True, they probably see the Japanese writing and think “Ooh that’s very exotic isn’t it”


Due to recent UE4 updates, all my cars have disappeared and 50% of them haven’t been properly photographed yet. So, here are some leftovers.

1987 Kasai Quero gen 1, dubbed by many as “Slowpoke”

1993 Kasai Quero S, a gen 1 facelift

1995 Kasai Ara FT250, with a new DOHC 2.5L inline-6 engine and a lot of BLOOOOOOOOOOB.

And finally, 2017 Kasai Inazuma featuring a 999cc engine extracted from a sports bike. Of course, it’s also turbocharged.


Kasai wishes everyone a Merry Christmas and Happy New Year 2018!

We will return with new vehicle designs effective January 2nd 2018. Stay tuned.

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2013 Kasai Mako

“It bites.”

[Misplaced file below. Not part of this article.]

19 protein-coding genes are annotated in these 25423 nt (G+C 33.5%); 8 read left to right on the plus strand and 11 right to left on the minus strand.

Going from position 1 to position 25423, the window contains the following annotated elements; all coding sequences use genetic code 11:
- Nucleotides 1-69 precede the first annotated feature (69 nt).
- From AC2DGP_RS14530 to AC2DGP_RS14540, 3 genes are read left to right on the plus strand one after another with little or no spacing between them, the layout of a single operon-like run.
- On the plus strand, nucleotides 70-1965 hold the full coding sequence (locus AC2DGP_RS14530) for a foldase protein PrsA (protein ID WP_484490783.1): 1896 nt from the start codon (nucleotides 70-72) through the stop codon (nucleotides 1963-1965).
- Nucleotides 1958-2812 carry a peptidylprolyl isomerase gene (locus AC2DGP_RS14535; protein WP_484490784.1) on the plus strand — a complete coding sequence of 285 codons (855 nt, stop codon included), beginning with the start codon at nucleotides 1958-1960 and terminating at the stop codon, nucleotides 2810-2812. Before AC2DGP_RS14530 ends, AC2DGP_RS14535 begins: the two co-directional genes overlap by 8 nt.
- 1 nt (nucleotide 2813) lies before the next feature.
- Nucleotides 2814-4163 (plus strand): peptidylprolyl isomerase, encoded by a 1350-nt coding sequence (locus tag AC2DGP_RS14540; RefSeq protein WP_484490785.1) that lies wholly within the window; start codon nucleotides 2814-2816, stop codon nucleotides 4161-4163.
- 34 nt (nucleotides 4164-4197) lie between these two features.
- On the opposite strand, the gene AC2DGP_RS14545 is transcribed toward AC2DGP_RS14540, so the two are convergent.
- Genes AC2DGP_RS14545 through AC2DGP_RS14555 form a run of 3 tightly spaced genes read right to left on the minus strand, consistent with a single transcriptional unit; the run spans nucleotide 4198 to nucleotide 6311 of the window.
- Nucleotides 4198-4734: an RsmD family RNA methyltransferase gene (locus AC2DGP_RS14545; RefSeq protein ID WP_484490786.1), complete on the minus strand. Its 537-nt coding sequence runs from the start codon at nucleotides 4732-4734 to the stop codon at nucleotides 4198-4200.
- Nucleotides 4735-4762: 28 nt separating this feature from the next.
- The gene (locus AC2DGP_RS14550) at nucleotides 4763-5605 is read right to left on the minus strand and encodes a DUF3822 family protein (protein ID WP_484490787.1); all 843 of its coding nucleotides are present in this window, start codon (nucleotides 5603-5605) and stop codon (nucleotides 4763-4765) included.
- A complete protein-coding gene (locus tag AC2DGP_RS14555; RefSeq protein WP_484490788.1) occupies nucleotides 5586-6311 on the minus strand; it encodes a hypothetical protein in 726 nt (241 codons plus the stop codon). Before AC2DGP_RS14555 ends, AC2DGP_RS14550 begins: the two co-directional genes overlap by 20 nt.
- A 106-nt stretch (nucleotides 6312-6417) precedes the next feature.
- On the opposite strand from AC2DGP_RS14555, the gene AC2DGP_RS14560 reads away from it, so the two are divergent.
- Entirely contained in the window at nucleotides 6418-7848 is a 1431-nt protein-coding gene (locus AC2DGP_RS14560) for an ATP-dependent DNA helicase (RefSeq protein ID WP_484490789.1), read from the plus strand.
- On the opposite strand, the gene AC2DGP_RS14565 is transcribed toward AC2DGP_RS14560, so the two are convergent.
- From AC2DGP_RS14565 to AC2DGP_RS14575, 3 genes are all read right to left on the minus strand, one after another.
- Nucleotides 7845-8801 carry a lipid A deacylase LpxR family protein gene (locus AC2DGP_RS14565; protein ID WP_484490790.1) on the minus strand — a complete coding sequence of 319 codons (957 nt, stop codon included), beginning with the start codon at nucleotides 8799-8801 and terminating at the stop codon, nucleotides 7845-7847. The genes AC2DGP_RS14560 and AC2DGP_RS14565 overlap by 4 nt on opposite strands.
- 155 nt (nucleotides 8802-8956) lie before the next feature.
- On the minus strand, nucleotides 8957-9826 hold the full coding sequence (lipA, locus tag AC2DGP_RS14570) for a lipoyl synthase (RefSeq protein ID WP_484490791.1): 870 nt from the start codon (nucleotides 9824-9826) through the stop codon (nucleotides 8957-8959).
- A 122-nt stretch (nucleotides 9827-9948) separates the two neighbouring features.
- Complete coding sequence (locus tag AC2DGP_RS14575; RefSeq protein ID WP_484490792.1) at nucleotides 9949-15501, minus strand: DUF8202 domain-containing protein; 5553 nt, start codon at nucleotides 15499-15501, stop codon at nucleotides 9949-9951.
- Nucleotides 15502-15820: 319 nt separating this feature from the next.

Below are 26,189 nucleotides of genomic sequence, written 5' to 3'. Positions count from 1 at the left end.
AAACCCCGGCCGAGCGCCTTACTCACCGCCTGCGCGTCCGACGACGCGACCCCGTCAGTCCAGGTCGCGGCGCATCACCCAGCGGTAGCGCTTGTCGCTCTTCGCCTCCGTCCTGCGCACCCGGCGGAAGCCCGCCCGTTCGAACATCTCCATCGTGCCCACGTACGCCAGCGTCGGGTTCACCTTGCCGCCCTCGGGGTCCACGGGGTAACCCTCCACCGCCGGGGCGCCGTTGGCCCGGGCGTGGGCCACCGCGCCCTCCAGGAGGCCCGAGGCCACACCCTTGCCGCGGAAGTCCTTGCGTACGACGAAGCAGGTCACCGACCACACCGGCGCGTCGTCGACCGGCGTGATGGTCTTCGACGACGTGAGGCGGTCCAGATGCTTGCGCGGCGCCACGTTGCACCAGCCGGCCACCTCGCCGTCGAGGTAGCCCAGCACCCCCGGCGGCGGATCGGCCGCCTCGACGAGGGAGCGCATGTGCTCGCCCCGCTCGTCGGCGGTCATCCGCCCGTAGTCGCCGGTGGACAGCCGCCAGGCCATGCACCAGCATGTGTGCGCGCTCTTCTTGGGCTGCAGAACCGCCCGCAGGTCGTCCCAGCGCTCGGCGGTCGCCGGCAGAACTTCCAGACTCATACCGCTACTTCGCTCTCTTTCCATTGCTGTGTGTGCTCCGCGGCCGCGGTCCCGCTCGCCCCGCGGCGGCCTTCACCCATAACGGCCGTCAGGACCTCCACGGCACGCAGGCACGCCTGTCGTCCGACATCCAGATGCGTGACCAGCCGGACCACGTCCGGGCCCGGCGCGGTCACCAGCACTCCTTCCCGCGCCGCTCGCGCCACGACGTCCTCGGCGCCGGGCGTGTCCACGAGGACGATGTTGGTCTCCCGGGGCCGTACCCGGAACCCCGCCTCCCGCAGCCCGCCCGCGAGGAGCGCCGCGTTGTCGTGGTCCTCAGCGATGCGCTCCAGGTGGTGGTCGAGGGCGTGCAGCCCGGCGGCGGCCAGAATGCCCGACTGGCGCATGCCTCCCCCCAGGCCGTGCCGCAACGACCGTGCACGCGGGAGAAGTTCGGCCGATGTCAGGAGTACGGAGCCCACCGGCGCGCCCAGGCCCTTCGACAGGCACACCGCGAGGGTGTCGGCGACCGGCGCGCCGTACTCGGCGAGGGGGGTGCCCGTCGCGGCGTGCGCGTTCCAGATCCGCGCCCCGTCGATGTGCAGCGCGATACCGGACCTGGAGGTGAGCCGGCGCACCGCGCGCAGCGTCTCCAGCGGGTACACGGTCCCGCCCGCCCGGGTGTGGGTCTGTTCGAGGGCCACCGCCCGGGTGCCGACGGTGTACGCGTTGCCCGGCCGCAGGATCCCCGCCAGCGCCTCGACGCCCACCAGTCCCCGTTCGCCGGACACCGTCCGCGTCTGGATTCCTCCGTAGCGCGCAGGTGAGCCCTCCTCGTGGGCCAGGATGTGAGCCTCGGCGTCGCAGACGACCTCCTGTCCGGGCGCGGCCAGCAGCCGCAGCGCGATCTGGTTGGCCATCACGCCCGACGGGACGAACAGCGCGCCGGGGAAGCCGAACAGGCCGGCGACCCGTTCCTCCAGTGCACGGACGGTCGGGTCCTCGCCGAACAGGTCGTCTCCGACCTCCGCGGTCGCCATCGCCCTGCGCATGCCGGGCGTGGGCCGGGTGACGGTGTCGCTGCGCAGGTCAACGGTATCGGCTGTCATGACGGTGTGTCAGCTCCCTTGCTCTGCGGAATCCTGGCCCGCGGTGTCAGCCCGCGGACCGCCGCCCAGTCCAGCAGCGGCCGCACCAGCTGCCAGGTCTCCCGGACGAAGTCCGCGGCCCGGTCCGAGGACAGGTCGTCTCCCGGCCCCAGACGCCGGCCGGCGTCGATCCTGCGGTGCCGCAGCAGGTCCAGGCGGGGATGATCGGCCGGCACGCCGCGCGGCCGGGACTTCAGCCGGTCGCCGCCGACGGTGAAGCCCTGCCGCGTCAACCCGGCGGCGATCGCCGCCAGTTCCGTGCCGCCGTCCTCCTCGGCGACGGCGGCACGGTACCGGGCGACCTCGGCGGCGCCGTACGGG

This peculiar-looking coupe is the successor to the Unome. Named after the Mako Shark, it features a more powerful 750 hp turbocharged V10 DI engine, a pair of barely-legal headlights, and updated amenities such as more comfortable seats and GPS navigation system.

It meets all the government safety regulation systems, so it’s okay to register and legally drive one in roads. Just be wary of its ride height.


In general, these designs aren’t the best looking, but some of them have impressive performance stats.

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Looking at mako I thought you went for the modern interpretation of 60s gt, but seeing taillights from a supra IM thinking it wasn’t deliberate, and more of a lucky shot tbh